LinkedIn ices over bountiful executive phishing spot
Business networking machine was rife with malicious link bait.
Kaspersky researcher Ido Naor says LinkedIn users could be phished thanks to vulnerabilities in its notification system.
The since-patched flaws existed because the social network for suits misinterpreted and did not properly validate comment input.
It meant malicious content could be sent to LinkedIn users who are notified by email when someone comments on their posts. That email included a link to the potential malware.
Naor says the flaw meant " … mobile notifications could help to deliver a malicious payload without any user-supplied input validations. It’s not difficult to target a user, and exploiting that information is just a single comment away.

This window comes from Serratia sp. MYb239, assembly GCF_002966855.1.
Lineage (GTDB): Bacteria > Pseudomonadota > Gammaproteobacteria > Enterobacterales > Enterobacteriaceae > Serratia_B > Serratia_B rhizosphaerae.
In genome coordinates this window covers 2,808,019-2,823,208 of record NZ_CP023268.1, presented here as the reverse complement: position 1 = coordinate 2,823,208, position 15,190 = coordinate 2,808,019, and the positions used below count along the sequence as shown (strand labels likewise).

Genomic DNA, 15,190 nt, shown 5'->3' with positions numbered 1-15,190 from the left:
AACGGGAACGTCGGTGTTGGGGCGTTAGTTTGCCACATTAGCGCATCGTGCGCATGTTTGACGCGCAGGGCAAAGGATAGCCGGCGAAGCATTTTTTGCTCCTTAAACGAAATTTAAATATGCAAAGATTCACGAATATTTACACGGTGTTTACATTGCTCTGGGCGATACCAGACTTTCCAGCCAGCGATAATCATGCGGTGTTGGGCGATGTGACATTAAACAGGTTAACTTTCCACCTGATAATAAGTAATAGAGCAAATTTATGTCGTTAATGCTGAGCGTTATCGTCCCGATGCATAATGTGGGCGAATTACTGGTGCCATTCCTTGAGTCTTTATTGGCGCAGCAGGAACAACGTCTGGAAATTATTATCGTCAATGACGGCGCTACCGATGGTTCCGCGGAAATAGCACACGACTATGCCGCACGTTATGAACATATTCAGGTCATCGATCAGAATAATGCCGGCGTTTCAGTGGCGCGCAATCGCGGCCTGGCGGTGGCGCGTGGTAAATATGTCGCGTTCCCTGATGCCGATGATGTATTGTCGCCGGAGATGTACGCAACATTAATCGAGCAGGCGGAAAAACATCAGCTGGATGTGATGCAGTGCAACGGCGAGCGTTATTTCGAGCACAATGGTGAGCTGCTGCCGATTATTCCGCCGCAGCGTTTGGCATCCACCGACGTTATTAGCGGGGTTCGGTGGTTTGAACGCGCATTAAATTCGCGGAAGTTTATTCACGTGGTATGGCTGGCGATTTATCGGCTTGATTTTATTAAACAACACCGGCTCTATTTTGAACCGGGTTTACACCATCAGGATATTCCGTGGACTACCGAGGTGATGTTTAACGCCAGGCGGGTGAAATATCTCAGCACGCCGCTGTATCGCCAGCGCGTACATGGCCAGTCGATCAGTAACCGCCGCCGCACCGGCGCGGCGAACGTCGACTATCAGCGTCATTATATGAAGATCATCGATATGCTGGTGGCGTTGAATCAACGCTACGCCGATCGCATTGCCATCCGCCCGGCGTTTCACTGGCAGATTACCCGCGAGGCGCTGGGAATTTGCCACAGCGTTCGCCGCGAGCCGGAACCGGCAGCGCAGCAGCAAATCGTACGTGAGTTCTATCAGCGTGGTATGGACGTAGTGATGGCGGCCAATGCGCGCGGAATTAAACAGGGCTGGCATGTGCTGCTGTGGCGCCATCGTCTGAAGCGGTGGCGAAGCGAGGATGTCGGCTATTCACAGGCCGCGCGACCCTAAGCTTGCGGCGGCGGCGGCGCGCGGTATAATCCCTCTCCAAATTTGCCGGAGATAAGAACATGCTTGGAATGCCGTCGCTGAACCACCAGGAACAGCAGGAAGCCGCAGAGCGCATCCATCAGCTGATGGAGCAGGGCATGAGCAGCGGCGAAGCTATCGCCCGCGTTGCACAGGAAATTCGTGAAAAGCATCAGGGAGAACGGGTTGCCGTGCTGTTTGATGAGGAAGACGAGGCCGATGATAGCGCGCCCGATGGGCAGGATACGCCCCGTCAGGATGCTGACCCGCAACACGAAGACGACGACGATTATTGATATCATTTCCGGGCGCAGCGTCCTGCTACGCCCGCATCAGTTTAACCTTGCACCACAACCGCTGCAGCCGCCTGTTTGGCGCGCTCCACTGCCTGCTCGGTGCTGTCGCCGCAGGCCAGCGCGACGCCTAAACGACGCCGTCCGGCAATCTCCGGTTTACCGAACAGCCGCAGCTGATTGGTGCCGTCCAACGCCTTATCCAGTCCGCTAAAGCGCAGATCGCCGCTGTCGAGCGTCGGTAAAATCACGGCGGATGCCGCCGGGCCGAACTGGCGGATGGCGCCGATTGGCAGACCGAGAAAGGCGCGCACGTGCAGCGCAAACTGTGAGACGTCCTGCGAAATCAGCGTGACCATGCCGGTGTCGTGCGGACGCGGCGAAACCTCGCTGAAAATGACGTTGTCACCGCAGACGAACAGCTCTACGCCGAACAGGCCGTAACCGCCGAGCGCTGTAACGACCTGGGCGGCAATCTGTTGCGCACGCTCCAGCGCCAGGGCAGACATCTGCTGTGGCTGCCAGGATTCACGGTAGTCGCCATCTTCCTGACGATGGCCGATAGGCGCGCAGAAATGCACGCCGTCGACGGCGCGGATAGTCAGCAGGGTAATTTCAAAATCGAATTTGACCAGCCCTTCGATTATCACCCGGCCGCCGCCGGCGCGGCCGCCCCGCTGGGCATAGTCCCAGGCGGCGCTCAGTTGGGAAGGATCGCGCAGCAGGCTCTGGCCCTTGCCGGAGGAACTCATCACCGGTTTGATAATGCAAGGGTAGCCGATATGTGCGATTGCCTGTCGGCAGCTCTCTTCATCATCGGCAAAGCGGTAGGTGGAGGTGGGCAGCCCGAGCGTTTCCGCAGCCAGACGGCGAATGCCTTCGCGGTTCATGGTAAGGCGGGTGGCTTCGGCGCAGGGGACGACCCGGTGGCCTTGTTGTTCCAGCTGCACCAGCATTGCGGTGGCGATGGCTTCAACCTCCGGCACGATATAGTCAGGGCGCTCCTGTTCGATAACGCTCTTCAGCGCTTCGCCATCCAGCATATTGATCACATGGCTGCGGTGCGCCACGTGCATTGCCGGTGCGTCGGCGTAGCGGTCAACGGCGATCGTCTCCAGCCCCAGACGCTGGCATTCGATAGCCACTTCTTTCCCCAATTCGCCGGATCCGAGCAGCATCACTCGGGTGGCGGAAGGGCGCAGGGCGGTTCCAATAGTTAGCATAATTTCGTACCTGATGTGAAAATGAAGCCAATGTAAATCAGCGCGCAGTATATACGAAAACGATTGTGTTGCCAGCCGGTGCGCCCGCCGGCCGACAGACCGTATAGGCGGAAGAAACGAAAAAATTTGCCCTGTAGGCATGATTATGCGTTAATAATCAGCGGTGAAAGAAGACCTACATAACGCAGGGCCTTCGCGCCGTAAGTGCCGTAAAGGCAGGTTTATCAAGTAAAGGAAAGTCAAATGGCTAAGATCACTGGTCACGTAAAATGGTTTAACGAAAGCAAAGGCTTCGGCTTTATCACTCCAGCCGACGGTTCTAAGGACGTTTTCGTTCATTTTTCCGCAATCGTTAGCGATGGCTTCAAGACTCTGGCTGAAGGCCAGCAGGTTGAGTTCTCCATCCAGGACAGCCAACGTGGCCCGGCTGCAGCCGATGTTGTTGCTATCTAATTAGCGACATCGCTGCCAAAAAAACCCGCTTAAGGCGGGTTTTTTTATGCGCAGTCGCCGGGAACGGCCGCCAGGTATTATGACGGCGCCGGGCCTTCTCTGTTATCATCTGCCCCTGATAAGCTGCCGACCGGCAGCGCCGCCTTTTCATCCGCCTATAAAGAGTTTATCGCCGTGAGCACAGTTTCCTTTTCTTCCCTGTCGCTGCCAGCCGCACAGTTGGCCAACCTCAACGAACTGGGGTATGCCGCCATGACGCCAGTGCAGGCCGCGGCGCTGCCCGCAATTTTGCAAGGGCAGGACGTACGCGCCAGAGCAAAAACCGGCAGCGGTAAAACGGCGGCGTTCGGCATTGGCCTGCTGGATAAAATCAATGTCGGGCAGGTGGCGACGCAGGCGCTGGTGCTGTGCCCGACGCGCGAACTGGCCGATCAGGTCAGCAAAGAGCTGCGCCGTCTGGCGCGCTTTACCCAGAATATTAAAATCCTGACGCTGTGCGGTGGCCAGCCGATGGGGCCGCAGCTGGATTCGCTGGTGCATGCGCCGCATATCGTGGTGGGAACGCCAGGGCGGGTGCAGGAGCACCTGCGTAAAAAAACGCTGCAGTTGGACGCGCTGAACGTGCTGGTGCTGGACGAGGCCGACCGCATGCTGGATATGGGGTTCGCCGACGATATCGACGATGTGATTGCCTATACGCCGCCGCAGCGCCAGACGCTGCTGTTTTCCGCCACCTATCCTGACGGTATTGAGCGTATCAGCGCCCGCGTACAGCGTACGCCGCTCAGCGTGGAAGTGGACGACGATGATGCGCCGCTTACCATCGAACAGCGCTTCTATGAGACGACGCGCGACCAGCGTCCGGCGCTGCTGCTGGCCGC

"Injecting a malicious comment into a user’s post thread will automatically launch a notification to his email account, regardless of the email provider or connection hierarchy between the victim and the attacker."
Those attacks could be conceivably targeted at high value targets by trawling LinkedIn for executives and human resources staff.
Naor says users should be wary of following suspicious links even in emails that come from legitimate sources. ®
- Black Hat
- Common Vulnerability Scoring System
- Cybersecurity and Infrastructure Security Agency
- Cybersecurity Information Sharing Act
- Data Breach
- Data Protection
- Data Theft
- Digital certificate
- Identity Theft
- Kenna Security
- Palo Alto Networks
- Trusted Platform Module
- Zero Day Initiative
- Zero trust